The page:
Updates from the Java EE and Spring Framework Panel Discussion at JavaOne. Panelist: 1) Richard Hightower – Developer, InfoQ 2) Bert Ertman – Fellow, Luminis 3)Gordon Dickens – Technical Architect, IT101, Inc. 4)Chris Beams – Senior Technical Staff, VMware 5) Arun Gupta – Technology Evangelist, Oracle . The bulk of audience are enterprise developers. Show of hands suggests that most are using JavaEE and Spring.
Chris Beams: Gives a quick overview of Spring and it’s support across vendors and technologies. Talks briefly of the Spring Architecture and various technologies.
Arun Gupta: Would like to highlight the light weight nature of JavaEE today. JavaEE is a standard. So there are pros & cons.It moves slower as it doesn’t want to disrupt innovation. Key point is JavaEE is a simple lightweight elegant solution. It is not exclusive but embracing of other technologies.
Bert Ertman: Both JavaEE and Spring are pretty much on par. Ideally you should pick a standard and add on anything extra you require.
Gordon Dickens: I typically go with Spring as I get an application rapidly off the ground and it gives me a many options. Spring builds over JavaEE.
Arun Gupta: I was most impressed with the RAD capability of Ruby On Rails and that’s the kind of RAD capability we have in JavaEE 6 today. In many cases, you an just drop jars and the server will figure things out. Spring innovates fast and I would encourage Spring to contribute back to the JCP, to the standard body.
Chris Beams: We were all inspired by Ruby on Rails. JavaEE is still not at in the same class of RAD as Rails. Spring Roo provides Rails like productivity. Grails is that kind of a RAD. Standards bodies move slowly. We like the way JavaEE 6 shaped up. JavaEE 6 now does provide a great POJO programming model. Spring came out in in 2004. It was 2011 by the time we got the major JavaEE servers on JavaEE 6. SpringSource does provide single source vendor support if you are running on Tomcat. Redeploys take a long time on Weblogic & Websphere.
Arun Gupta: JBoss Forge & Arquillian from RedHat is a great example of innovation in the JavaEE community. Standardization is important but innovation does continue even within that framework.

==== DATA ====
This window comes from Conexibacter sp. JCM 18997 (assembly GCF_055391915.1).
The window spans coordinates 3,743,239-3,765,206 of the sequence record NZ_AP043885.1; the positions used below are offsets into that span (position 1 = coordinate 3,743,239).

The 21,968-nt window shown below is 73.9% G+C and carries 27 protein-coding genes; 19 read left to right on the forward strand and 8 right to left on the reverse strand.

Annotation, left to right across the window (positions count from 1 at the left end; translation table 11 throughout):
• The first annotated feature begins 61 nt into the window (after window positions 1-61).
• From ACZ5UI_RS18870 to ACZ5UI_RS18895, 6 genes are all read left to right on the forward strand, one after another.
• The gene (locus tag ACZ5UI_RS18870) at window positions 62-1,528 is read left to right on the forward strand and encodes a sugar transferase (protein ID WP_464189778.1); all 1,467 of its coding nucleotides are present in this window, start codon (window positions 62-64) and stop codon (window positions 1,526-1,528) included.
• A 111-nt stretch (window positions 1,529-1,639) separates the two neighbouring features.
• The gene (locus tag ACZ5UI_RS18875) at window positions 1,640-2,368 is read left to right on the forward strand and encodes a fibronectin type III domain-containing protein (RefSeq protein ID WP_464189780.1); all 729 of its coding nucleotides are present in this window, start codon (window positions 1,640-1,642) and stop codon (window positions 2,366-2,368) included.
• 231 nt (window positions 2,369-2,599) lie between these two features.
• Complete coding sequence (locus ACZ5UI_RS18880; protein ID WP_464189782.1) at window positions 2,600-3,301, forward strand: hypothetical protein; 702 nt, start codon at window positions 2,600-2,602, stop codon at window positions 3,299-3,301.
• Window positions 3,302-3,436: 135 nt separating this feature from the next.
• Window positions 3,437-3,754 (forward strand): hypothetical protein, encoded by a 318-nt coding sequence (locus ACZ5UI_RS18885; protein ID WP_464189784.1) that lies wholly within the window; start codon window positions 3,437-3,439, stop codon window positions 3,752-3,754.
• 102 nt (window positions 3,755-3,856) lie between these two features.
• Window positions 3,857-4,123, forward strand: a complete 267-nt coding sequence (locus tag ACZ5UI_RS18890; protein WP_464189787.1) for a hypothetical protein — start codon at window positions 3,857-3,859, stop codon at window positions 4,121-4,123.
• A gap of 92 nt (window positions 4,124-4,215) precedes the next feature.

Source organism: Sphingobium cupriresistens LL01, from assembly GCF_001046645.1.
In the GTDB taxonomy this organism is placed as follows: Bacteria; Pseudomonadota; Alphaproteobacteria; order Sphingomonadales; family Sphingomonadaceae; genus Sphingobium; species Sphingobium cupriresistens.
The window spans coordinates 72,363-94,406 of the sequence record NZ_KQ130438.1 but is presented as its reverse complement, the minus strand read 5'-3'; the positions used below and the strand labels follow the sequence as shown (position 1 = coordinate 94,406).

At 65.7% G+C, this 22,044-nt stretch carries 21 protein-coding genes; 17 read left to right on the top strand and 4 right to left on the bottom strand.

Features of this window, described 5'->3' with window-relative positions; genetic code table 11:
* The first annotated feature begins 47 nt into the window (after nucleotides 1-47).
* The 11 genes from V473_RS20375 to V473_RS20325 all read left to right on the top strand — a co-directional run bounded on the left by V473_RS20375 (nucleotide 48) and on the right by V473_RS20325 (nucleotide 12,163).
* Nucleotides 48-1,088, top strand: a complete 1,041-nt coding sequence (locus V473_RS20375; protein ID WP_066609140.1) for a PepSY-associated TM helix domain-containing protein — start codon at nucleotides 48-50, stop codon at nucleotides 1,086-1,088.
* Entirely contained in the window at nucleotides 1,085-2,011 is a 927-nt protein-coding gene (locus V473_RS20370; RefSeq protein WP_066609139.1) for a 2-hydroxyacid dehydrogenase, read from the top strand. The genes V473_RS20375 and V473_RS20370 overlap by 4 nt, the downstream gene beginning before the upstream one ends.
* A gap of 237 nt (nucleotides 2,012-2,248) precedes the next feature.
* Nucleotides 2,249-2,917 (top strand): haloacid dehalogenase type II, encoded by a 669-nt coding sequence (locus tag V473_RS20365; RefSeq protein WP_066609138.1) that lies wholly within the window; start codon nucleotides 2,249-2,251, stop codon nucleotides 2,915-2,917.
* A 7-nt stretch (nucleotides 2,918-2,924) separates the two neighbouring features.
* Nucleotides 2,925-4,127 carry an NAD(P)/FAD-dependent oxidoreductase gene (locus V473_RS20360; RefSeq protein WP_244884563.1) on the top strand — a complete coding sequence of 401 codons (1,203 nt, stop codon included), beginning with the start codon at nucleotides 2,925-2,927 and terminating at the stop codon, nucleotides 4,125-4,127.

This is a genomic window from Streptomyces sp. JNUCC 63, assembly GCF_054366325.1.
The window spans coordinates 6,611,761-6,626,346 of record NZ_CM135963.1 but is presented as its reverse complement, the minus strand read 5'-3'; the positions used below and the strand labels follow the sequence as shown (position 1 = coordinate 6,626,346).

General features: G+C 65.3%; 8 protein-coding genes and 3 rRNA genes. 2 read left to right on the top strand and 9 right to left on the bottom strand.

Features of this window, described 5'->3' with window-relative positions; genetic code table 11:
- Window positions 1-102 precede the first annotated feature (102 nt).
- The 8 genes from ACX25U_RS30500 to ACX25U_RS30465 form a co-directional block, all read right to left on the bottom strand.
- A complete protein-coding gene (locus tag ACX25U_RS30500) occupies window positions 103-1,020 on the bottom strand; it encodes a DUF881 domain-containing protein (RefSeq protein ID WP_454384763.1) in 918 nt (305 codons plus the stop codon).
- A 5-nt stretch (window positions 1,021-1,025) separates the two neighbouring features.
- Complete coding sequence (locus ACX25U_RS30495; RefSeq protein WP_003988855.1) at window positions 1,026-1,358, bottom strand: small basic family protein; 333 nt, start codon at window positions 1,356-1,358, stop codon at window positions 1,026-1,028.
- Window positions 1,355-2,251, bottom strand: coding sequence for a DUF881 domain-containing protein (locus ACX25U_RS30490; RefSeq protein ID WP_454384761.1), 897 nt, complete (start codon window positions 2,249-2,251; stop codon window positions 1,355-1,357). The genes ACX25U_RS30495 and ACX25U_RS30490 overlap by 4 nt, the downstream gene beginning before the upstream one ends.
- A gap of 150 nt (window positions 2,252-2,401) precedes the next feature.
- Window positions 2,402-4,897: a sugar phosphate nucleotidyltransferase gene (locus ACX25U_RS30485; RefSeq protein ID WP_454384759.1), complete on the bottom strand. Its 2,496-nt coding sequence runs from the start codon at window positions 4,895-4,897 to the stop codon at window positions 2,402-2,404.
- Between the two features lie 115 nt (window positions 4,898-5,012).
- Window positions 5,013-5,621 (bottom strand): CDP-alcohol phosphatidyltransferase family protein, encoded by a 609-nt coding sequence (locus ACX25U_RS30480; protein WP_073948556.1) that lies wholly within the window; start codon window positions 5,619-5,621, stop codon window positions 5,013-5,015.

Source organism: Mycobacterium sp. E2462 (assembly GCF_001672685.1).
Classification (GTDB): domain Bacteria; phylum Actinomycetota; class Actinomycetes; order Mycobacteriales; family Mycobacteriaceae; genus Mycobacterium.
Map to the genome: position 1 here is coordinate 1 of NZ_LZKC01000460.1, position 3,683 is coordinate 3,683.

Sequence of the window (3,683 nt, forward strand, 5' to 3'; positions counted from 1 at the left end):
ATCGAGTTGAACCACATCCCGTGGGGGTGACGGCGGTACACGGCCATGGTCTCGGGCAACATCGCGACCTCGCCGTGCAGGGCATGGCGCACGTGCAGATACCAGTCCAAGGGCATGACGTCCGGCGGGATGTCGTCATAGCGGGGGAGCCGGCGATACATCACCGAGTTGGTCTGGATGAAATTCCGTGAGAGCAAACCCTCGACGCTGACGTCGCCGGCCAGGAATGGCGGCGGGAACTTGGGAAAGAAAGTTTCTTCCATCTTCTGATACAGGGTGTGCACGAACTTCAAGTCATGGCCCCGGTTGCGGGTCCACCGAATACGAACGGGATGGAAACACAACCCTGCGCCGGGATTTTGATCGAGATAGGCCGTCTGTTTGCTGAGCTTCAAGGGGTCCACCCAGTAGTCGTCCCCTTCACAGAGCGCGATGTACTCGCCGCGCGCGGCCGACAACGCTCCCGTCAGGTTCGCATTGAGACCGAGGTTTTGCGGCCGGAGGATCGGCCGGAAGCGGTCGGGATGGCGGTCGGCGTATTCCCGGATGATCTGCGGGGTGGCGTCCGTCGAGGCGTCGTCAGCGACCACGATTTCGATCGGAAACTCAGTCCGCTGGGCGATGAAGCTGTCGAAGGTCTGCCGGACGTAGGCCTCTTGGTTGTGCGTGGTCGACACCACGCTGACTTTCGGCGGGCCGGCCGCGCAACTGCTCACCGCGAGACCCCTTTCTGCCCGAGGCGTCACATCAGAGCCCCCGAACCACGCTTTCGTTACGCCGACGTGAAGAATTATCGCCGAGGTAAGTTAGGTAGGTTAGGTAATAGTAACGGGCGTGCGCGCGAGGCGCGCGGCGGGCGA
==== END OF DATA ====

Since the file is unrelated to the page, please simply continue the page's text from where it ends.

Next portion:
Chris Beams: JavaEE Strengths: Is a standard. Is getting better. In some cases just JavaEE might suffice but these are applications from a few years back, not using newer technologies like NoSQL.
Arun Gupta: Completing or Complimentary? – Spring (Web Application) requires JavaEE to run. CDI provides full dependency injection in JavaEE. Use the runtime first. If it’s not provided in the JavaEE runtime, then reach out and use third party libraries. Spring & JavaEE compete & complimentary. We have a love – hate relationship.
Bert Ertman: Why doesn’t VMWare work on standards, sit with other vendors and spend it’s $$ to get us all better tech. Why are they choosing to go their own way when there’s so much common ground?
Chris Beams: Q) Why doesn’t Spring not become a JavaEE vendor? Answer: We have conflicting solutions that were around many years before CDI. We do not see community demand for this. We have people working on JSRs. JSR 352. We are all for working with JavaEE where it makes sense, where we think it’s ready & suited to standardization.
Audience Q: Why didn’t Spring participate more in CDI spec JSR 299?
Chris: Yes, we could have done more. There are politics involved. I dont know why we didn’t do more. The different dependency injection (DI) frameworks (Spring, Guice…) had pretty different approaches to DI.
Sessions Abstract : In the age of Java EE 6 and Spring 3, enterprise Java developers have many architectural choices, including Java EE 6 and Spring, but which one is right for your project? Many of us have heard the debate and seen the flame wars—it’s a topic with passionate community members, and it’s a vibrant debate. If you are looking for some level-headed discussion, grounded in real experience, by developers who have tried both, then come join this discussion. InfoQ’s Java editors moderate the discussion, and they are joined by independent consultants and representatives from both Java EE and VMWare/SpringSource.
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